One critic has compared Elena Botchorichvili’s novels with an ocean liner, where a gypsy orchestra is playing on deck, and of course the song they are playing is “Black Eyes”. On this liner, people quarrel and love, sing, dance and cry a lot. All of the passengers on this ship are slightly mad, and dream of life more than they actually live it. But the ocean of history is stormy, and the passengers disappear in prisons, die in wars, and are senselessly killed by Soviet tanks, which unexpectedly mow down unarmed former fellow citizens – children, old people and women.

None of the protagonists can escape the course of time. They are swallowed, chewed up and spat out – only the lucky ones survive. Prince Areshidze (“Drizzle”), who qualifies as a dentist in Paris, is sent to Sukhumi after he is released from prison, before the town becomes a resort. Cows walk around Lenin Square, and teeth are not treated, they are simply pulled out.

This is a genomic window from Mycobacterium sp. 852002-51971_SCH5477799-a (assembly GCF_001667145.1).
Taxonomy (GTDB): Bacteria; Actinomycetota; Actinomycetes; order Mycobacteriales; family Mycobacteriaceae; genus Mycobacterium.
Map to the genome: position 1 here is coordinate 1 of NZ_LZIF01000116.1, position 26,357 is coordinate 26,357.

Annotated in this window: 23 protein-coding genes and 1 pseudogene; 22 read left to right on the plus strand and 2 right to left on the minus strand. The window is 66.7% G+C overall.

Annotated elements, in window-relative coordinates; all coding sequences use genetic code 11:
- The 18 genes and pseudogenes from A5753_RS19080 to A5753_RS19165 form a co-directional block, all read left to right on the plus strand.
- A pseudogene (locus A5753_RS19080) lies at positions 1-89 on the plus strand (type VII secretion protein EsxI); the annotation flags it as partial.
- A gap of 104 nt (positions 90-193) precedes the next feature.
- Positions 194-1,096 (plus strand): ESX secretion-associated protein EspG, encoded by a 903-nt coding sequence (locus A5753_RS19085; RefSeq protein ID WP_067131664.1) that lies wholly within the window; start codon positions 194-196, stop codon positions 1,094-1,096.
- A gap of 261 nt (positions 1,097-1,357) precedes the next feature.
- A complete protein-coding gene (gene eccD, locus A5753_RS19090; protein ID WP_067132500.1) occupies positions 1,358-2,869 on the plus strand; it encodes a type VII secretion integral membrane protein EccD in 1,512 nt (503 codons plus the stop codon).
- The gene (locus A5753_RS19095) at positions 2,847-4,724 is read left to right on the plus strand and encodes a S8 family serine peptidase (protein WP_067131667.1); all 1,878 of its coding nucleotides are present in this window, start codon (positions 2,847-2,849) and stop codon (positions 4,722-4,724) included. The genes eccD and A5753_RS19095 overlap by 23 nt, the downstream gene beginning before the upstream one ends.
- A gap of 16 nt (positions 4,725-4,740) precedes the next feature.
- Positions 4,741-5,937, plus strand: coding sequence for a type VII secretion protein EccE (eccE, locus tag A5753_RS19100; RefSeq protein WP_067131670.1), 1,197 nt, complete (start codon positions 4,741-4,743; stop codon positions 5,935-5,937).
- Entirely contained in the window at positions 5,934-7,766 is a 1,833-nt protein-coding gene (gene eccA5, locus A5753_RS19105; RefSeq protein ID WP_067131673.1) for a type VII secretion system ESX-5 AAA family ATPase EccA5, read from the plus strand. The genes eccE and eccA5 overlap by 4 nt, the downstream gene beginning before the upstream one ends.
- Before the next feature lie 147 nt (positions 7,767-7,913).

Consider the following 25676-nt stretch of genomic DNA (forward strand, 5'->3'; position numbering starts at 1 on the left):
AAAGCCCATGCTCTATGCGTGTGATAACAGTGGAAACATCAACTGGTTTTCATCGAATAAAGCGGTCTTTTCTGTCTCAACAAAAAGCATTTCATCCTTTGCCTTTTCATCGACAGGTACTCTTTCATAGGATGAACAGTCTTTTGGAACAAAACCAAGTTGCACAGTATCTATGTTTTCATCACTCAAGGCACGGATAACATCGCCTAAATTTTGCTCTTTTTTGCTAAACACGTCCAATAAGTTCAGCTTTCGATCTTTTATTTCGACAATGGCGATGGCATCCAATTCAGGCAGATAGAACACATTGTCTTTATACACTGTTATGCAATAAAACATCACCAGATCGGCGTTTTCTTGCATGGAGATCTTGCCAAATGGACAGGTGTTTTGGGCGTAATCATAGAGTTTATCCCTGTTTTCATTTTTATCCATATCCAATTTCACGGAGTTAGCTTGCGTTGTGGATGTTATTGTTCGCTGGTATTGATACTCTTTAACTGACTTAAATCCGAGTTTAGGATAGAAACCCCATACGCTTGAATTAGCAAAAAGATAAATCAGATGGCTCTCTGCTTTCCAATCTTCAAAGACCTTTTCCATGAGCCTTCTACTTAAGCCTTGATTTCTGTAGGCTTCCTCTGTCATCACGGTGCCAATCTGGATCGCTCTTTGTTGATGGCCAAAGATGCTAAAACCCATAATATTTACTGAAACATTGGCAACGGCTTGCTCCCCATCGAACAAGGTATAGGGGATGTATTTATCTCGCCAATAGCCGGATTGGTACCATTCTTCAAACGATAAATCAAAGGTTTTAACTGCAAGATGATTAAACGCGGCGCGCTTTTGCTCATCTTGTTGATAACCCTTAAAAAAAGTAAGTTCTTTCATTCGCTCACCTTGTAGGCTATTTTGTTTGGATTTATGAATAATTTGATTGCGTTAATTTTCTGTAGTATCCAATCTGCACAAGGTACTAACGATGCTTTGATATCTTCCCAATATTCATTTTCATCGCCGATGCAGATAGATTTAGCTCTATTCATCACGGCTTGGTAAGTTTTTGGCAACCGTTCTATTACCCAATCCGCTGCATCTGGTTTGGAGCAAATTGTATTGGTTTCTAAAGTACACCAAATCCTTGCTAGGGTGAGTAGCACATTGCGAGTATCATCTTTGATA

Gogilo Samsonadze (“Faina”) shoots people, including women and children. The people have barely been covered with earth when new corpses are brought along – and so it continues from sunrise to sunset. “One can’t do a job like this sober… And once he is smoothing out the earth with a spade, to make it ready for the next morning, and a hand is sticking out of the earth, in such a shape as though it were holding a bunch of grapes or a women’s breast. He doesn’t notice it. Then he trips over this hand, and it grabs him by the leg, shakes the soul out of him, and then he lies in his room with no windows, drinks and pisses himself, beats his son, frightens women, and keeps on drinking”.